Entrepreneur Tips from Texas Coffee School Founder Tom Vincent
In 2009, Tom Vincent was laid off from his job as a creative director. Facing an economic recession and declining print industry, his lack of prospects sent him spiraling from a cush creative career to rock bottom. He eventually found himself donating plasma and picking up day labor gigs to scrape by.
Tom, a long-time specialty coffee enthusiast, (who by chance got to apprentice several of the most respected minds in the entire specialty coffee industry for two years) spent his last $3.00 to treat himself to a cappuccino.
Following a year of unexpected upheaval for small business owners, to start a small business may seem unthinkable. You’ve endured a year of new routines, rules, and adaptations. It’s tempting to want to hold off on your dream until a more reasonable time presents itself. Don’t. It may be surprising, but we have reason to believe now is a great time to start a small business.
In 2010, Harvard Business Review launched a yearlong analysis of successful corporate strategies during the 1980 crisis,
A few coffee schools can teach you brewing basics, but only the best coffee schools can teach you how to start a successful business. Opening a business isn’t easy: 20% of small businesses fail within the first year. If you’re in the coffee industry for the long haul, how can you increase your coffee shop’s chances of success?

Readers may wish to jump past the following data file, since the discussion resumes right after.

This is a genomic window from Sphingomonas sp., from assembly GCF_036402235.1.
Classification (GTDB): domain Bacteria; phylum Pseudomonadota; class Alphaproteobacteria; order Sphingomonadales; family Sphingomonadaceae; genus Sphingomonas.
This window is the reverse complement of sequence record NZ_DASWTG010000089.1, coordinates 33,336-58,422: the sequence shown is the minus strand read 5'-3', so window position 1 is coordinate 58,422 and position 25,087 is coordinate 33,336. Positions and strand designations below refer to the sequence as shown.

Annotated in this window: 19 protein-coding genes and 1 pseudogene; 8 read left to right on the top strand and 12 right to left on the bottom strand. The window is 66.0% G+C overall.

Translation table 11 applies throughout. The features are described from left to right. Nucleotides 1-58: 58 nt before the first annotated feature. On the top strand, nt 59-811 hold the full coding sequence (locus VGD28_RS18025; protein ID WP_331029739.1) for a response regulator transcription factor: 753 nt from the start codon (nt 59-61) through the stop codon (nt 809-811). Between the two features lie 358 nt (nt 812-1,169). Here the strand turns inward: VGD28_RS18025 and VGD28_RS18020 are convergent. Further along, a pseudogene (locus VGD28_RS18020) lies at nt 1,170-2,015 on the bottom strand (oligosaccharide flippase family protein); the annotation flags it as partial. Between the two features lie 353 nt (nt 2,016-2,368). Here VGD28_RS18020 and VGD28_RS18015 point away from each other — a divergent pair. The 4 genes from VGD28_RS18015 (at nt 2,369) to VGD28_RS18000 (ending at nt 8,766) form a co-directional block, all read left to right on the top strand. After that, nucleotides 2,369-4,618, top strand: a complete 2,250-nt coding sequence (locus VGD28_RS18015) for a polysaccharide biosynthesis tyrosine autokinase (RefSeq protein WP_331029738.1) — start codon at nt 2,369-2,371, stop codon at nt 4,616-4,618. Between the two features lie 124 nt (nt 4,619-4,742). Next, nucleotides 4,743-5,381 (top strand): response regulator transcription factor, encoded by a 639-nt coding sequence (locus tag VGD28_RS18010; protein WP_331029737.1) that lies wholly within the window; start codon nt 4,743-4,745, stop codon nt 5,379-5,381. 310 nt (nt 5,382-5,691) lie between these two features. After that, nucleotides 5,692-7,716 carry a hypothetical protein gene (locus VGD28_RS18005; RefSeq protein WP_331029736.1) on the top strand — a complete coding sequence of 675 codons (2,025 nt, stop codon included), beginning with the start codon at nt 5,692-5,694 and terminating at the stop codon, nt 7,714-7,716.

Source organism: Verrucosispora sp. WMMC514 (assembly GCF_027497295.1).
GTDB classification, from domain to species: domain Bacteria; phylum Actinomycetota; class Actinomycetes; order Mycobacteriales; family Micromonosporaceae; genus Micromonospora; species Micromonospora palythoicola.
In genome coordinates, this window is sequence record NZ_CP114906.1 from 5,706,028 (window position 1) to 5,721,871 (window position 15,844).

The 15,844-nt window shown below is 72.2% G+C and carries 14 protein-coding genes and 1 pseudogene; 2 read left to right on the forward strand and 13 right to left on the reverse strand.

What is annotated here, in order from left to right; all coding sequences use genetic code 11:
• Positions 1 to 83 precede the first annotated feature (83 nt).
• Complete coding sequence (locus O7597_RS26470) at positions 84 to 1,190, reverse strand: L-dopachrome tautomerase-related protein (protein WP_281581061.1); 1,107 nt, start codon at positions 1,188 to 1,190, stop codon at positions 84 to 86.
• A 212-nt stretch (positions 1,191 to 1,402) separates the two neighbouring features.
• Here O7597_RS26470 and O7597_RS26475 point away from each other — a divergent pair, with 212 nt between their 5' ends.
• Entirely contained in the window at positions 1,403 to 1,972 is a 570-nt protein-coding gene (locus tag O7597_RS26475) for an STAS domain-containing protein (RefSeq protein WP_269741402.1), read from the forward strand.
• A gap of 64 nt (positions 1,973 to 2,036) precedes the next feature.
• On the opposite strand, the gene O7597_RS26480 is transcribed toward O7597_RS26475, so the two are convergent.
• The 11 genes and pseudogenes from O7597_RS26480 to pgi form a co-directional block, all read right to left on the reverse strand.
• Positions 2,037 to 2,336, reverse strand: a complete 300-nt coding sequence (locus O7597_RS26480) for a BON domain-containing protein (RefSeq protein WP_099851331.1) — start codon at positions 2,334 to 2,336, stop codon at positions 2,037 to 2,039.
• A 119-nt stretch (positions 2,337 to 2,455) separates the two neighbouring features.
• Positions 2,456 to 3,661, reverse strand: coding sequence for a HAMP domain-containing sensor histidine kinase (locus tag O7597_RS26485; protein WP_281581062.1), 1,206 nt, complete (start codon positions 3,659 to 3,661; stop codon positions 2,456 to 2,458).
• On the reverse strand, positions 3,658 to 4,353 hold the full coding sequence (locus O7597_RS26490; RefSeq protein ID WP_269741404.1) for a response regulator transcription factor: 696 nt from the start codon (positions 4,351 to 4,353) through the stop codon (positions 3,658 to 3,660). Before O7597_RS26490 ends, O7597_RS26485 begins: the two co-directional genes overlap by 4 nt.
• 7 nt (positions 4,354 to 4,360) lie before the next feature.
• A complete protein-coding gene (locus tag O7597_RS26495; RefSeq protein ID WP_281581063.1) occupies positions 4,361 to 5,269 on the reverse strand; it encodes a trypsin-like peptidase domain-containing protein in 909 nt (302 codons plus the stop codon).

Anything worth doing is worth doing right. That’s why our coffee education courses are designed to help students develop a solid foundation for opening a coffee shop.
With temperatures rising and people stepping out for coffee post-pandemic, cold brew continues to prevail as a favored coffee shop menu item. Coffee shop owners, managers, and baristas attest to the popularity of the smooth chilled beverage, especially among millennials. We like it black, sweetened, bottled, and even infused with nitrogen.
Making commercial cold brew is typically a slow process. Ground coffee is steeped in cold water for at least 12 hours before leaving you with the familiar concentrate.
If you’ve been to any specialty coffee shops in the last few years, you may have noticed a gradual trending away from dated dairy alternatives like soy milk to the now more popular almond and oat milks. (If you’re a coffee shop owner or who hasn’t yet made the jump from soy milk, to newer, more on-trend dairy alternatives, it is definitely the time to do so!)
Dairy alternatives like soy, almond, and coconut milk have been on a constant rise on coffee shop menus in recent decades.